Every spring I look forward to running over a dozen Breeding Bird Surveys in both Southern and Northern Ontario. Routes consist of 50 stops spaced 0.8 km apart along a 39.4-km route. We record the total number of individual bird species heard from any distance or seen within 0.4 km of each stop during a three-minute observation. These data are carefully analyzed on a yearly basis to provide information on bird population trends, relative abundance and species composition and richness at the local, regional and continental scale.
We were on the road at 3:30 am this morning heading to farming country north of Port Hope for a 5:02 am start.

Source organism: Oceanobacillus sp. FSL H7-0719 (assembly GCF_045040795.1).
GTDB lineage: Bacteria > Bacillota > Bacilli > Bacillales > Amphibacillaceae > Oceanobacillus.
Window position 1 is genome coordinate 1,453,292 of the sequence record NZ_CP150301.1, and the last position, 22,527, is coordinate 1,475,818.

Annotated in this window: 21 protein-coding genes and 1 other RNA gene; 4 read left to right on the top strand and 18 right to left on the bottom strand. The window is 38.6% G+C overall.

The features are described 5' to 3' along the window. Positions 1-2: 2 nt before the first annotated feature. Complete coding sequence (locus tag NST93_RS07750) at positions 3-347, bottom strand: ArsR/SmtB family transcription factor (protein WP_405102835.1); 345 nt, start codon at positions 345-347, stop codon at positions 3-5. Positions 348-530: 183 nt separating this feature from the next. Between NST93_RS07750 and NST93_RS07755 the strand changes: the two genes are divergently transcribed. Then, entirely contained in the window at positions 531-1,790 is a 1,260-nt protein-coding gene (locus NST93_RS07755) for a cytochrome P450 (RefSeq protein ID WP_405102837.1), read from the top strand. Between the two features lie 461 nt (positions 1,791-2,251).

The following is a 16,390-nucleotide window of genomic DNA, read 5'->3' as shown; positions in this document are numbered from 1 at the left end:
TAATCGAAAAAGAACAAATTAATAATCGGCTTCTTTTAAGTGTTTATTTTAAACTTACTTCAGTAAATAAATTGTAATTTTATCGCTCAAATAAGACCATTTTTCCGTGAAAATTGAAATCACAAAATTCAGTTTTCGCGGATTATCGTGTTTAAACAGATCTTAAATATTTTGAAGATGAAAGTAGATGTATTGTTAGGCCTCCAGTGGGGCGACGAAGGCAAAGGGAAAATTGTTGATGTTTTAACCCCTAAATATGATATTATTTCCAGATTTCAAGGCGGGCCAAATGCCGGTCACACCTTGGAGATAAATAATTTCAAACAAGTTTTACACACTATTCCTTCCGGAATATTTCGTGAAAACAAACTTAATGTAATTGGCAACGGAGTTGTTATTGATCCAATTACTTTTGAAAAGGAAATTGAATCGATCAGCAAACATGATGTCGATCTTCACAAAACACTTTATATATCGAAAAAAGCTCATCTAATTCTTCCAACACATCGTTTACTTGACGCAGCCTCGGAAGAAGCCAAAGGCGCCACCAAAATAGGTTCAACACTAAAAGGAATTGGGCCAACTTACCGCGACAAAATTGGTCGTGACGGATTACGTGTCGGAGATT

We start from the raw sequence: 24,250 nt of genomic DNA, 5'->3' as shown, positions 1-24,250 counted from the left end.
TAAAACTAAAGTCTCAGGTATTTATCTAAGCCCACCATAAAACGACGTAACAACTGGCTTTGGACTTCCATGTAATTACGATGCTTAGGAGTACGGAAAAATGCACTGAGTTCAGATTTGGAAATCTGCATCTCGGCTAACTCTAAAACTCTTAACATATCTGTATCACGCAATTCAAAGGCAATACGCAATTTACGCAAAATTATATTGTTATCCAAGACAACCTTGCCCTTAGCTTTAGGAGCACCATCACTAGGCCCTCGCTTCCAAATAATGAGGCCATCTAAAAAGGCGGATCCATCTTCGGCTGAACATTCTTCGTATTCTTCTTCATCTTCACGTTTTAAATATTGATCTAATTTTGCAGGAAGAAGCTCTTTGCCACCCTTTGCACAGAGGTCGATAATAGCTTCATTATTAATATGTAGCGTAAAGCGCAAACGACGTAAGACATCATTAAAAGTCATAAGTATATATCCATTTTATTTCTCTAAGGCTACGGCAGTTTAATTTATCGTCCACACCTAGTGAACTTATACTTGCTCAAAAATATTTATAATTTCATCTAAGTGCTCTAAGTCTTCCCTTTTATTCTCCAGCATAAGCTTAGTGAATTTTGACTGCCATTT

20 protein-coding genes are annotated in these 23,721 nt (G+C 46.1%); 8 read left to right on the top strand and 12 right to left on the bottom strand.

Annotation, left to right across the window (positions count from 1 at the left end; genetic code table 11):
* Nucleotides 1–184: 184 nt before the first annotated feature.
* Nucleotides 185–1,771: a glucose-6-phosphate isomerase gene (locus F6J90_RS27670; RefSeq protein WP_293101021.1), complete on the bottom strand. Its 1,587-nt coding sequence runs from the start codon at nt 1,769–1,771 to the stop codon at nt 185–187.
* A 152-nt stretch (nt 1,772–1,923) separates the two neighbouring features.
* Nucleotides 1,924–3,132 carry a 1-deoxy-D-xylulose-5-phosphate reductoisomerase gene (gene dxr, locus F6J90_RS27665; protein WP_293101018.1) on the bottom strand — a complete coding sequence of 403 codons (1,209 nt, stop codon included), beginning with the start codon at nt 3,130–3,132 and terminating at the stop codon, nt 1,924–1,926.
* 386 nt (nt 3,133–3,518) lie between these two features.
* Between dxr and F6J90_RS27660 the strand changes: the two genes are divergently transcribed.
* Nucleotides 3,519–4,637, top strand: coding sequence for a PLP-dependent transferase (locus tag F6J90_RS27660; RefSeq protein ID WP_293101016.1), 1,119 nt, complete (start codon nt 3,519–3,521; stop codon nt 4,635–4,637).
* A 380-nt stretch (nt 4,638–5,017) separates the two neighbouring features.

Here is how the sky looked shortly after dawn:
Mystery Bird. I will identify it at the end of the post.
We had perfect conditions and no wind for the survey. Some of the highlights:
Five Sparrow species:
Over 20 Indigo Buntings:
Several singing Wood Thrushes:
Many House Wrens:
About 10 gobbling Wild Turkeys:
And this Turkey Vulture:
The yellow colour and rusty breast strokes identify this as a male Yellow Warbler.
THE FOUR SEASONS
(from a teacher’s perspective.)
Leaves fall so softly;
Spectres of new classes loom –
Fall’s beauty fading. – J. Barbara
The shot of the Field Sparrow was fabulous. Being introduced to the different english translations of botany has been interesting to say the least, ie. Dog-strangling vine, Goat’s beard….
wonderful post all around,Miles.Also,I got the mystery bird right,was very pleased with myself.
Thank you for all you do.